In-person auctions haven’t gotten back to where they were before the pandemic. That’s probably a good thing.
Last week represented a significant milestone in the collector car market’s return to pre-pandemic normalcy, with large in-person auctions taking place in conjunction with a major concours in Amelia Island. Look at the photos of crowds milling about the fine vehicles and, unless you happen to squint and spot someone wearing a mask, you’d think it was 2019 or early 2020.
The numbers, however, tell a different story. The auctions that went ahead in Florida, by RM Sotheby’s and Bonhams, offered 57 fewer cars than they had last year. This isn’t an aberration. The in-person auctions that have returned in 2021 have offered 23 percent fewer cars than in 2020. Mind you, this excludes auctions that haven’t returned at all or that have stuck to an online-only format, as Gooding & Company, for instance, did for Amelia Island this year.
The contraction probably has a few causes. For most of 2020 through early 2021, the simple logistics of getting cars—flying to meet clients and personally inspect cars—was difficult. On top of that, some sellers were reluctant to expose themselves to an uncertain market. In recent months, traveling has eased and it’s become clear that values aren’t tanking (it’s quite the contrary); however, auction houses now face more competition than ever from online platforms and from classic car dealers, both of whom gained ground in the past year, while the in-person auctions were mostly sitting out. Last but not least, the auction houses are perhaps being more selective than they have in recent memory, accepting only cars they reasonably expect to sell.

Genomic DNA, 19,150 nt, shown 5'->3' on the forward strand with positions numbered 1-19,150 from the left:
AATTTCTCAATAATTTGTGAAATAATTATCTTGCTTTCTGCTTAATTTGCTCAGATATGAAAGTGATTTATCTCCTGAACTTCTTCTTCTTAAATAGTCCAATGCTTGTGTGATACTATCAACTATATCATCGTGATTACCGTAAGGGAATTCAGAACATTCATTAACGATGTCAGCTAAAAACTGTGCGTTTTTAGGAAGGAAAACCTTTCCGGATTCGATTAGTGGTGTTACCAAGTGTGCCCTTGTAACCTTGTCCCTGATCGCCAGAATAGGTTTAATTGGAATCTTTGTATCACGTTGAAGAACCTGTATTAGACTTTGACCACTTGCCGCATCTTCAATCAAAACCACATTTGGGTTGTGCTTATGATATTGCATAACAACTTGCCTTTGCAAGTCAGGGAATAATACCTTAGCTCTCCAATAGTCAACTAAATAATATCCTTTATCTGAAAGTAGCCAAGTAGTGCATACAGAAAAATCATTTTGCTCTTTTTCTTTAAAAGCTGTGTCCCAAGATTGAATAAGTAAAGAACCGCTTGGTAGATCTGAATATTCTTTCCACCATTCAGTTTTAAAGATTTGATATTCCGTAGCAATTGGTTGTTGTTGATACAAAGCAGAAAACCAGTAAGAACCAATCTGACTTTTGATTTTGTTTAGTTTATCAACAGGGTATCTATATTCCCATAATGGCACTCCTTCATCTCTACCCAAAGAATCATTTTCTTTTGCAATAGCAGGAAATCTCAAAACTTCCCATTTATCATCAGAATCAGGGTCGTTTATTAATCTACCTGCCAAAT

This might sound like bad news for auction companies. It’s not. Remember that before the pandemic, the big story around the in-person auctions was that they’d become too big and too numerous. The 2019 Monterey auctions performed particularly poorly, with swarms of cars failing to meet reserve. At the time, we speculated smaller, better curated auctions would perform better. Certainly, we were not envisioning a year of lockdowns with hardly any in-person sales. But the new, slimmed-down auction scene is indeed more profitable. Overall, sales are up 11 percent, with average selling price rising 23 percent. Some of that is likely due to pent-up demand. Yet it’s also pretty clear that at least as far as in-person auctions go, smaller really is better.
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